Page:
The Saturday presentation occurred three weekends after the previously scheduled Annual Conference date of June 7-10 in Lake Junaluska, North Carolina. The meeting was rescheduled and recreated as an online gathering after the COVID-19 pandemic made it unsafe to gather in large groups, also closing church buildings to worship and other activities.
Representing 864 United Methodist churches in East Tennessee, Southwest Virginia and North Georgia, about 1,900 clergy and lay members of Holston Annual Conference were invited by email to join the 1-3:30 p.m. meeting through Zoom webinar. About 2,400 total participants were counted, including viewers on YouTube Live and livestream.
Condensed from four days in western North Carolina to 150 minutes over a screen, the session included an abbreviated business session. The Rev. Terry Goodman, conference secretary, explained that because debate and discussion were not possible during the online session, unfinished business would be addressed during an online Extended Cabinet meeting, later scheduled for July 22.
Other components of Annual Conference, including the memorial service and mission presentation, were recorded separately and posted online at Holston.org. An online clergy session was held June 8.
Taylor opened the June 27 meeting by preaching from Luke 24, an encounter of two disciples with Jesus on the road to Emmaus.
“This is the year of ‘not how we want it to be,’” she said, “but the story of Jesus and his love has not changed. So how do we tell the story during these days in which we’re living? ... We begin by expecting Jesus to show up every day.”
In her “State of the Church” report, Taylor addressed crises including COVID-19, racism and recent news from East Africa.
“There are many who believe that the pandemic is not a real threat and are going about their lives as if there is no health crisis,” Taylor said. Quoting Bishop Kenneth Carder, she said refusing to wear a face mask is a “recklessly selfish act that endangers others, especially the most vulnerable. Wearing a mask in public spaces is a simple act of compassion.”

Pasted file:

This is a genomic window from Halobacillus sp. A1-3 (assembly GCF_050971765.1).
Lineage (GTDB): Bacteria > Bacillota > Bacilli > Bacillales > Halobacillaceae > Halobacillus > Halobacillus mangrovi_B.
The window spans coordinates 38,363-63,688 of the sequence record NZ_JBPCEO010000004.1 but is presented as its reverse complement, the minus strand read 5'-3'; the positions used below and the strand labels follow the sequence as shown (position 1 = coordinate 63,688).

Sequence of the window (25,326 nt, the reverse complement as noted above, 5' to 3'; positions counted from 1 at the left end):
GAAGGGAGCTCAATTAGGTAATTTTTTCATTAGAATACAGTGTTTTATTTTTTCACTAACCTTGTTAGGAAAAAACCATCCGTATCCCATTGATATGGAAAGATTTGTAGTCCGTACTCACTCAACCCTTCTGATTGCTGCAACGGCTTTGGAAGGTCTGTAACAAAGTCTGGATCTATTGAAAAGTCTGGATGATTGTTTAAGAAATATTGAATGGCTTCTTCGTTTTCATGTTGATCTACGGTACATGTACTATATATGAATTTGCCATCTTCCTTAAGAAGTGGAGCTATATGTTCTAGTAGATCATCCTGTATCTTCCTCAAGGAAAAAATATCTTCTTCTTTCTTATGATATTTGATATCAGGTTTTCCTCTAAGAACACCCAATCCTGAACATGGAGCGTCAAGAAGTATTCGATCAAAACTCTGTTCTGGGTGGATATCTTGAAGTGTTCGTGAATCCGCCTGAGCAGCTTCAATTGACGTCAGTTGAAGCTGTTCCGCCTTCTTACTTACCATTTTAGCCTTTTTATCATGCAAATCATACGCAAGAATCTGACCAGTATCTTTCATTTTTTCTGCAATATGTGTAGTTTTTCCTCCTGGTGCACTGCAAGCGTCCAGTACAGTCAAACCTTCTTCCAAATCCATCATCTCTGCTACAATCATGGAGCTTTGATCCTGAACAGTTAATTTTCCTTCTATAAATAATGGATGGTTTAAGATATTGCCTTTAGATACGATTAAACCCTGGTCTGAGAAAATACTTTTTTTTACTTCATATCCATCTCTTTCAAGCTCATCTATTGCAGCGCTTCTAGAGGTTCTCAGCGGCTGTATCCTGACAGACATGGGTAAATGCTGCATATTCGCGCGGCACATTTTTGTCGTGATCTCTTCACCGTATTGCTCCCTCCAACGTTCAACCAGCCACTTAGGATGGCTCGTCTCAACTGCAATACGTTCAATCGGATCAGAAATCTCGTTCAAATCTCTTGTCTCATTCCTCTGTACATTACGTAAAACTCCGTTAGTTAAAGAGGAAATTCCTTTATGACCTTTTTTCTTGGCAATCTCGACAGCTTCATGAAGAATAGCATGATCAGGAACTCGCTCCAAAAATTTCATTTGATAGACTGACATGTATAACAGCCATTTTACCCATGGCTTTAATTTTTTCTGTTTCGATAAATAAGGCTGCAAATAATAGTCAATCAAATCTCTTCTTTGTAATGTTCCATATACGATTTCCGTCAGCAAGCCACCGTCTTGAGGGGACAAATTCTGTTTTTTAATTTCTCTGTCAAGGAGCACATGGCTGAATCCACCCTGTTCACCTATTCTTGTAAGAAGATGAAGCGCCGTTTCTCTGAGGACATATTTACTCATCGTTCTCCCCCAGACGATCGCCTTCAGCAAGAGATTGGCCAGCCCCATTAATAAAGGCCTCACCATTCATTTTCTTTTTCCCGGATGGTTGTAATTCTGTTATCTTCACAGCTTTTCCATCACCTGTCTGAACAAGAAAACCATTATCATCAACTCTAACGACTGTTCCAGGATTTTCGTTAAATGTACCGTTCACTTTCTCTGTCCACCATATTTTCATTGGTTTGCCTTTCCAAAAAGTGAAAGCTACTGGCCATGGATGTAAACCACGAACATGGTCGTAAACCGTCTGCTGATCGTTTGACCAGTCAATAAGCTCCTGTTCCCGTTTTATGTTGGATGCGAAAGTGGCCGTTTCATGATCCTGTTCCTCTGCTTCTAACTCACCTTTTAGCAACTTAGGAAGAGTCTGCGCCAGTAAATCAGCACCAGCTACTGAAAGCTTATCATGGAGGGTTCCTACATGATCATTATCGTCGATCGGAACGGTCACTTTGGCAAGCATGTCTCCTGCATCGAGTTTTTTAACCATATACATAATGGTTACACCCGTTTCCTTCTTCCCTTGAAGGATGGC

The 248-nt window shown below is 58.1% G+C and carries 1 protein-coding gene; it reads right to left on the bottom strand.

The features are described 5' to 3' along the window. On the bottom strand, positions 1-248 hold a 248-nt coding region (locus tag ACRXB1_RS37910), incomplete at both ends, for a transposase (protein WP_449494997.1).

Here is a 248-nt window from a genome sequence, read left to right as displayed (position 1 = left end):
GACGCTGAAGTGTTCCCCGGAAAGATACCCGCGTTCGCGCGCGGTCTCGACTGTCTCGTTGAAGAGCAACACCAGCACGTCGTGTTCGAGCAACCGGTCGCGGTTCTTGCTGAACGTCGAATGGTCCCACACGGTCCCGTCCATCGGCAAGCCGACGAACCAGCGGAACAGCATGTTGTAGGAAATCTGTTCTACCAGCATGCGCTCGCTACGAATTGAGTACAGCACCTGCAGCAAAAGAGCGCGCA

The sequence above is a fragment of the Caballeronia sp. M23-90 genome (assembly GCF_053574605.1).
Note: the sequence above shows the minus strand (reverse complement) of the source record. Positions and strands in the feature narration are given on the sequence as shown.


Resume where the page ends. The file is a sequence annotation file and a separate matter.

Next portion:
Referring to recent widespread protests and cries to end racism – following the death of George Floyd and others – Taylor said, “I want to do more. I want you to do more to make justice and righteousness a reality for all God’s children in every way.”
Taylor announced that South Sudanese orphans supported by Holston Conference for a dozen years were recently removed by the Ugandan government from the refugee camp where they have lived since fleeing civil war in their homeland. She asked Holston members to “pray for our Grace Home children.”
In other actions, the annual conference:
• Learned of a new initiative to dismantle racism in partnership with the denomination’s Council of Bishops initiative. The cabinet will participate in educational workshops. The communications staff will create a resource website and offer informative Zoom sessions for clergy and lay members this fall.
• Received a report from the Sexual Ethics and Boundaries Task Force. New guidelines were shared for digital communications and social media. Borrowed from a video concept produced by the North Carolina Annual Conference, a new video was shown featuring Holston male clergy reading aloud sexually abusive comments that have been said to Holston clergywomen.
• Learned that the annual Hands-on Mission Project was divided into two parts and downsized due to pandemic-related restrictions. In early June, local churches in five districts collected and shipped food buckets and health kits, valued at $39,268, to missions in Liberia and Zimbabwe. A second round of school and cleaning supplies will be collected for Africa by all nine of Holston’s districts in November of this year.